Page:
Another double bill meetup special.
In recent years, the publishing and consuming of Open Data has been widespread across the globe. Open Data has the potential to lead to economic benefit, democratic accountability through increased transparency, and social change. However, there are still challenges and barriers to entry both for publishers and consumers that remain in this field; such as the cost for publishing and the resources and/or skills required (such as hosting).
In our first presentation, Amanda Smith (Community Engagement Manager at the Open Data Institute) will provide an overview of one of the Open Data Institute (ODI) EU FP7 research projects, “Data-and-Publishing-as-a-Service” (DaPaaS). DaPaaS is a two-year collaborative project which brings together six partners from four countries - experts specialising in the fields of research, semantic technology, open and linked data, mobile application development and technical communications. This talk will introduce the project and outline its aims, impacts and key deliverables.
Amanda Smith is the Community Engagement Manager at the Open Data Institute, working with Dr Tom Heath, Head of Research. She is responsible for managing the dissemination activities of ODI research; including the ODI’s two EU funded FP7 research projects; DaPaaS (Data-as-a-platform-and-service) and ODM (OpenDataMonitor). These collaborative projects are bringing together partners from across Europe and beyond to create technology platforms to help policy makers, developers and start-up companies. Before joining the ODI, Amanda worked in policing and government, and she holds a BA Hons in Criminology. She discovered her passion for open data when working with police forces throughout the country to release open crime and justice data, developing the national crime mapping website, Police.uk and its data site, Data.police.uk.
The World Wide Web is now deeply intertwined to our lives, and has become a catalyst for a data deluge, making vast amount of data available online, at a click of a button. With Web 2.0, users are no longer passive consumers, but active publishers and curators of data. Hence, from science to food manufacturing, from data journalism topersonal well-being, from social media to art, there is a strong interest in provenance, a description of what influenced anartifact, a data set, a document, a blog, or any resource on the Web and beyond. Provenance is a crucial piece of information that can help a consumer make judgment as to whether something can be trusted. Provenance is no longer seen as a curiosity in art circles, but it is regarded as pragmatically, ethically, and methodologically crucial for our day-to-day data manipulation and curation activities on the Web.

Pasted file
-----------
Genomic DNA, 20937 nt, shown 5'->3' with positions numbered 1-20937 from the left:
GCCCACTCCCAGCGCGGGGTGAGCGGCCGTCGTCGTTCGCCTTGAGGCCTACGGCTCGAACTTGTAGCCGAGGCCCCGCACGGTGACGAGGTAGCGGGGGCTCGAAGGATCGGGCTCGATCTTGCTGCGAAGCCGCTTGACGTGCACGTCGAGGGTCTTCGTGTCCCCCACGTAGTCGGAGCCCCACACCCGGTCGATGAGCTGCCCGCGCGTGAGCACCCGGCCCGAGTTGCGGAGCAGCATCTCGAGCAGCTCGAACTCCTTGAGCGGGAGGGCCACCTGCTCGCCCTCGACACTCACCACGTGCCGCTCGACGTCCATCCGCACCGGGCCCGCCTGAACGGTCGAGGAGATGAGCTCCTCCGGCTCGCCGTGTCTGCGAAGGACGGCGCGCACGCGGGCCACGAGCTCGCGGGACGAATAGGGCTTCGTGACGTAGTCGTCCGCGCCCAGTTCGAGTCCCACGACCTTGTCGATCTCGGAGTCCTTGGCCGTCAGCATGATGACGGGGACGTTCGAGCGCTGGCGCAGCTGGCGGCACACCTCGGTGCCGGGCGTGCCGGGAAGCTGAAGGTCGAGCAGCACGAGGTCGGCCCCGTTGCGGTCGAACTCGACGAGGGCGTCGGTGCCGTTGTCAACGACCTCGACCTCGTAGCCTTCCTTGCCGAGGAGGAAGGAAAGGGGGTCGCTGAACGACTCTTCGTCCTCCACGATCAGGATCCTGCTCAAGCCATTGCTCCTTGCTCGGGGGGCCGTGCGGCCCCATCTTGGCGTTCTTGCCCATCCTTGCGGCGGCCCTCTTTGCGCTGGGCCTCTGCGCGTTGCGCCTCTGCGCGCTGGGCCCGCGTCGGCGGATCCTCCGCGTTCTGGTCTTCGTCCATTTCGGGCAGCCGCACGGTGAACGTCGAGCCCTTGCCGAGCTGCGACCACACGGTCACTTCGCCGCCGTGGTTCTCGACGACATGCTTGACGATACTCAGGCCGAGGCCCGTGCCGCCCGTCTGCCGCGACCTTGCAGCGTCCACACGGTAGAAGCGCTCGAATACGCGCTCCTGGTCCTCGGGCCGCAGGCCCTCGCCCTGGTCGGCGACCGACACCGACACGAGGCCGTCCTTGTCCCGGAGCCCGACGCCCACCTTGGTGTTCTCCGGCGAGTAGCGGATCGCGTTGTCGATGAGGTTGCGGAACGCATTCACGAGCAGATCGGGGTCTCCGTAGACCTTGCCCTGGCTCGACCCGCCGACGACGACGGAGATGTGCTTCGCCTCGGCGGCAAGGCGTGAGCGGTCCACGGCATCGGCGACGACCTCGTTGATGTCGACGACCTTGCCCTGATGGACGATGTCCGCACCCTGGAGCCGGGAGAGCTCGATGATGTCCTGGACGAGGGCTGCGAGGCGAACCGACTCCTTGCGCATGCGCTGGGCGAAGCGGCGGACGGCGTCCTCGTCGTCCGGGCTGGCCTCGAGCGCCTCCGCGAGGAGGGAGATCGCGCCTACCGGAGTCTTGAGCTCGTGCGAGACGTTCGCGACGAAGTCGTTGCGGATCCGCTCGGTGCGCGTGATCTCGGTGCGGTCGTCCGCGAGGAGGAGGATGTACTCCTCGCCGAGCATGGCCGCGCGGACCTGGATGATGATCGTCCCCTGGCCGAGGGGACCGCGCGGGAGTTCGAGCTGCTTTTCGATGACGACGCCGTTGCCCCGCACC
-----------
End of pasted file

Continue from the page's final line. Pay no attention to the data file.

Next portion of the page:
Following the recent publication of the W3C PROV standard for provenance on the Web, this talk will present an overview of the PROV data model and ontology. The use of PROV will be illustrated in a simple application.
Luc Moreau is a Professor of Computer Science, in the Web and Internet Science group (WAIS), in ECS-Electronics and Computer Science at the University of Southampton. Luc was co-chair of the W3C Provenance Working Group, which resulted in four W3C Recommendations and nine W3C Notes, specifying PROV, a conceptual data model for provenance the Web, and its serializations in various Web languages. Previously, he initiated the successful Provenance Challenge series, which saw the involvement of over 20 institutions investigating provenance inter-operability in 3 successive challenges, and which resulted in the specification of the community Open Provenance Model (OPM). He is on the editorial board of "ACM Transactions on Internet Technology" and before that, he was editor-in-chief of the journal Concurrency and Computation: Practice and Experience. Luc recently co-authored with Paul Groth "Provenance: an Introduction to PROV", a hands-on introduction to PROV for practitioners; associated Web site:http://www.provbook.org/.